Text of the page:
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Previous space flight studies conducted by NASA of the bacteria Salmonella enterica demonstrated that growth of this organism in the microgravity environment elicits unique interactions in biological systems that do not occur on Earth, specifically enhanced virulence.
The time, money and resources expended in drug development could be minimized by using a process which identifies promising agents or drug candidates earlier in the development pipeline – for quicker testing to evaluate downstream efficacy and market potential.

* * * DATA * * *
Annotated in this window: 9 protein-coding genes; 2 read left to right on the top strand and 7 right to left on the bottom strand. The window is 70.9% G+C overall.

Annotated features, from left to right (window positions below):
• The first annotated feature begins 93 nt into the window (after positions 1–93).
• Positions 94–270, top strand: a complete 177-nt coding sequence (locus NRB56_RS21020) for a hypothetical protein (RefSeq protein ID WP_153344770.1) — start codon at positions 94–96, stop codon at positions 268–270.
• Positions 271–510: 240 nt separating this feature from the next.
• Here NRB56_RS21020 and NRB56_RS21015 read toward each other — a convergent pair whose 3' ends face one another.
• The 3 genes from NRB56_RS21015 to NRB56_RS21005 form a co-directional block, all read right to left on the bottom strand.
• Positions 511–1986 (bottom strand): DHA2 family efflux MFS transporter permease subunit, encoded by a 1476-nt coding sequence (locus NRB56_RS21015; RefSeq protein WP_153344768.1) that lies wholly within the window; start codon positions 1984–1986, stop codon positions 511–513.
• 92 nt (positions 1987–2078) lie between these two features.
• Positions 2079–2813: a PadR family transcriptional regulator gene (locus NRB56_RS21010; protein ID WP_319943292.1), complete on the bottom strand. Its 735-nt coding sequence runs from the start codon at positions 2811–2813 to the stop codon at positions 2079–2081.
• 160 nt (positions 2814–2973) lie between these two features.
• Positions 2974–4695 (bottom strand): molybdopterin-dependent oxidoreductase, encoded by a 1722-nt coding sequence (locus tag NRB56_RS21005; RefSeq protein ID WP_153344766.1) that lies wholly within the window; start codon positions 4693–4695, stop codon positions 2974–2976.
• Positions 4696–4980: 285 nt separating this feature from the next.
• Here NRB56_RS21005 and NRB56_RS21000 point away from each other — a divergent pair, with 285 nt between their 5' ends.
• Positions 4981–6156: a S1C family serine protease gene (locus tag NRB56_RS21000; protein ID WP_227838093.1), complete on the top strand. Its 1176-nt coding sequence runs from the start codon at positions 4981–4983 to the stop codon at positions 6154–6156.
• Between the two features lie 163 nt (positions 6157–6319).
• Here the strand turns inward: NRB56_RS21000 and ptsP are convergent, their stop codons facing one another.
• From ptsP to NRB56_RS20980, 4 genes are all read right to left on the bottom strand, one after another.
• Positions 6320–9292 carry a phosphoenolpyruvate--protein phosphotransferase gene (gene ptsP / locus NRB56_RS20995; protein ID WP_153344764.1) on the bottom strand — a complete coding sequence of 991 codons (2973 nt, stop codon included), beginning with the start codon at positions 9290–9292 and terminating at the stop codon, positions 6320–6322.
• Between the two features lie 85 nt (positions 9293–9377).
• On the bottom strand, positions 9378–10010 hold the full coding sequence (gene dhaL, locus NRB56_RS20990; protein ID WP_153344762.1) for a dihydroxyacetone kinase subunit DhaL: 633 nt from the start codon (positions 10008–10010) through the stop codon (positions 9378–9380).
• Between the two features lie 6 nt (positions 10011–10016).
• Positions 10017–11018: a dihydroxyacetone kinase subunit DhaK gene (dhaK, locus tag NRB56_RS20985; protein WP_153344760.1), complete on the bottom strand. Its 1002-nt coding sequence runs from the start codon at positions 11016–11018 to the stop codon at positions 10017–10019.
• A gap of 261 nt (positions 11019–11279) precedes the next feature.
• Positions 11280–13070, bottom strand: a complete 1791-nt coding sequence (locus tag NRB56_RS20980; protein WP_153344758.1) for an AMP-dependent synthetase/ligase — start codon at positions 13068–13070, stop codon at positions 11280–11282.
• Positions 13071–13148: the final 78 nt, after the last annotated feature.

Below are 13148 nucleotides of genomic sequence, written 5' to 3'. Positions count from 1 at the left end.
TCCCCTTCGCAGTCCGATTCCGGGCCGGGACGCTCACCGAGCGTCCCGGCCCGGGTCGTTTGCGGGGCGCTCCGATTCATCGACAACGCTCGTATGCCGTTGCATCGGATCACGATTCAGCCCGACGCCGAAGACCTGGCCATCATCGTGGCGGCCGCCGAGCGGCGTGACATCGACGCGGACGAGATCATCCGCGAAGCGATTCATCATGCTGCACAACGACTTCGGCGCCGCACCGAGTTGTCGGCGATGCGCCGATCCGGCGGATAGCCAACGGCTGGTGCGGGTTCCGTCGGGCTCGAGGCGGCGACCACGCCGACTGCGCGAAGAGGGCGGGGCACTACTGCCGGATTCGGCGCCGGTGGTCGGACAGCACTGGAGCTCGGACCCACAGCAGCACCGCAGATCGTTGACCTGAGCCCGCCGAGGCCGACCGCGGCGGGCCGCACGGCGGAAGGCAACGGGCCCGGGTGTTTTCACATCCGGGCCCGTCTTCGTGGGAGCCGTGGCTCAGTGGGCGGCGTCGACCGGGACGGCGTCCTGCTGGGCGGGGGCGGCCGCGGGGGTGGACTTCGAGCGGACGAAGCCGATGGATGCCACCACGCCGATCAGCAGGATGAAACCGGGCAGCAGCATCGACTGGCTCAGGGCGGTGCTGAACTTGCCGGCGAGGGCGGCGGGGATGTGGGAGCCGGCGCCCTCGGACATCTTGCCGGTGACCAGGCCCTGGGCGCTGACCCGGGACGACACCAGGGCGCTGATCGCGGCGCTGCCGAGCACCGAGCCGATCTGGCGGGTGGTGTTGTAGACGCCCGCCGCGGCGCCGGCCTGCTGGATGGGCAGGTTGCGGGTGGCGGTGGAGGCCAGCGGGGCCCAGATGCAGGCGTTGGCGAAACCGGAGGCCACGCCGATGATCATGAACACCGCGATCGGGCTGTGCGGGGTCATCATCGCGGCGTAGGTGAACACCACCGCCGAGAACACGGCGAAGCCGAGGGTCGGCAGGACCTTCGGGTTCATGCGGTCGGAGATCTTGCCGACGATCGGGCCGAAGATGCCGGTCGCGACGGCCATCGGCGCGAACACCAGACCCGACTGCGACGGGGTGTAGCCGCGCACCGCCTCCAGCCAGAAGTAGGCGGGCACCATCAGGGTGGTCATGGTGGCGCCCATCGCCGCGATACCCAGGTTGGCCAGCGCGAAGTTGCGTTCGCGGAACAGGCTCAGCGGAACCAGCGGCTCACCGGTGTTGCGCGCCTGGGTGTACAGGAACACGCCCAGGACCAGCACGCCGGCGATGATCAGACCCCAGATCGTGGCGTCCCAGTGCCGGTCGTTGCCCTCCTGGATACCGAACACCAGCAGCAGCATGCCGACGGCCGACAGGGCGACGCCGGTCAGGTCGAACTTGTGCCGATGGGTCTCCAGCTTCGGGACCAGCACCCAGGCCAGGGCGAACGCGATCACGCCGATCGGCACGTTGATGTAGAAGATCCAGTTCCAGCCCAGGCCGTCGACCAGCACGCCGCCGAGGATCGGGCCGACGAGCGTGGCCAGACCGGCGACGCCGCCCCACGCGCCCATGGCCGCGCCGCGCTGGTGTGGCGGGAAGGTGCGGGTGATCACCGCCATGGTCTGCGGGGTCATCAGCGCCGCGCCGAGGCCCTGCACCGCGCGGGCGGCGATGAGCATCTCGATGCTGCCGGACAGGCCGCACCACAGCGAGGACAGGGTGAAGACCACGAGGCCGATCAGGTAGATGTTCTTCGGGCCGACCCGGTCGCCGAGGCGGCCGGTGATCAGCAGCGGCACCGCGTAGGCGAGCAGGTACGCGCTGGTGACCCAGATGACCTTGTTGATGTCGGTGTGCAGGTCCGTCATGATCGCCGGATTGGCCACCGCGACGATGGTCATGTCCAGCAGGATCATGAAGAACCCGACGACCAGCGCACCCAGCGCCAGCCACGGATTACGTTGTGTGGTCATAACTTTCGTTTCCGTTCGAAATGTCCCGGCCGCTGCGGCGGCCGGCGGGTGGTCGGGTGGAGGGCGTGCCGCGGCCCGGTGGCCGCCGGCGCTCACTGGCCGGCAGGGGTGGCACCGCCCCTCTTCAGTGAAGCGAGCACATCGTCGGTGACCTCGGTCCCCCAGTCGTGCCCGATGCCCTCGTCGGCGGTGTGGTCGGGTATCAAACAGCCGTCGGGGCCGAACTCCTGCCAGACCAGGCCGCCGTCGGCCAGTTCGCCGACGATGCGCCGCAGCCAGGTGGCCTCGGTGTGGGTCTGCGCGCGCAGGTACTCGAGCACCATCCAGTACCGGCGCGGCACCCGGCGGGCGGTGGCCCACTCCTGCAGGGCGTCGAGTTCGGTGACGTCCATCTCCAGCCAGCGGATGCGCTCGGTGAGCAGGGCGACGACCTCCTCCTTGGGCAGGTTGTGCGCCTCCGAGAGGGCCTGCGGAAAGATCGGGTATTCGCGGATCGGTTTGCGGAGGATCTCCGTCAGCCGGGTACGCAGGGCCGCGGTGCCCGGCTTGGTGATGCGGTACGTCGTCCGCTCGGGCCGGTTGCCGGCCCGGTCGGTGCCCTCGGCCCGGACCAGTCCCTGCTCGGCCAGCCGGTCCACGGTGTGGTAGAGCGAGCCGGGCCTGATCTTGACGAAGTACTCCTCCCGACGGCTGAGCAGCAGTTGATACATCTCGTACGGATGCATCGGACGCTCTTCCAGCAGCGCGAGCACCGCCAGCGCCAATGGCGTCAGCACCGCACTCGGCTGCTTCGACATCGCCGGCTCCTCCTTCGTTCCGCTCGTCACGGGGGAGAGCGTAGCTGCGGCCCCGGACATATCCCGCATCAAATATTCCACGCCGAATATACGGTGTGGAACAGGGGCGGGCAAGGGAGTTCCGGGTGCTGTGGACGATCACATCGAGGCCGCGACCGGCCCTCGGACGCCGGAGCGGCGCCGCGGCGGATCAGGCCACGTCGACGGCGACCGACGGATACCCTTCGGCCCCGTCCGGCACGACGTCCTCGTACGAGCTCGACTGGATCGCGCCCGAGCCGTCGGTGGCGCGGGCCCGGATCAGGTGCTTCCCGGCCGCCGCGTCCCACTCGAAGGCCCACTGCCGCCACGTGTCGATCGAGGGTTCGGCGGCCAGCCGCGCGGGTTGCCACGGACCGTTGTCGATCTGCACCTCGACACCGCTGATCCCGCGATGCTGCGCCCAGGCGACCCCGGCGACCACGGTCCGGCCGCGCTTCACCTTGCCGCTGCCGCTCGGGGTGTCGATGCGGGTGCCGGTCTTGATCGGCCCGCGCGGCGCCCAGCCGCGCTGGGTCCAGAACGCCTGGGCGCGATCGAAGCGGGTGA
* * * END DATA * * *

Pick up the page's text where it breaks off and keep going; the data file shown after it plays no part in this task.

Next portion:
Using microgravity, years may be eliminated from research and development pipeline activities, to allow for fast-tracking of promising agents, and termination of unsuccessful agents at earlier time points.
In this manner, ISS may not only be a one-of-a-kind laboratory resource for the development of new and sorely needed pharmaceutical and therapeutic products, but could also facilitate an entirely new kind of biotechnology industry based upon discovery in microgravity.
For more information, see Microgravity—A Tool to Provide New Targets for Vaccine Design (NASA).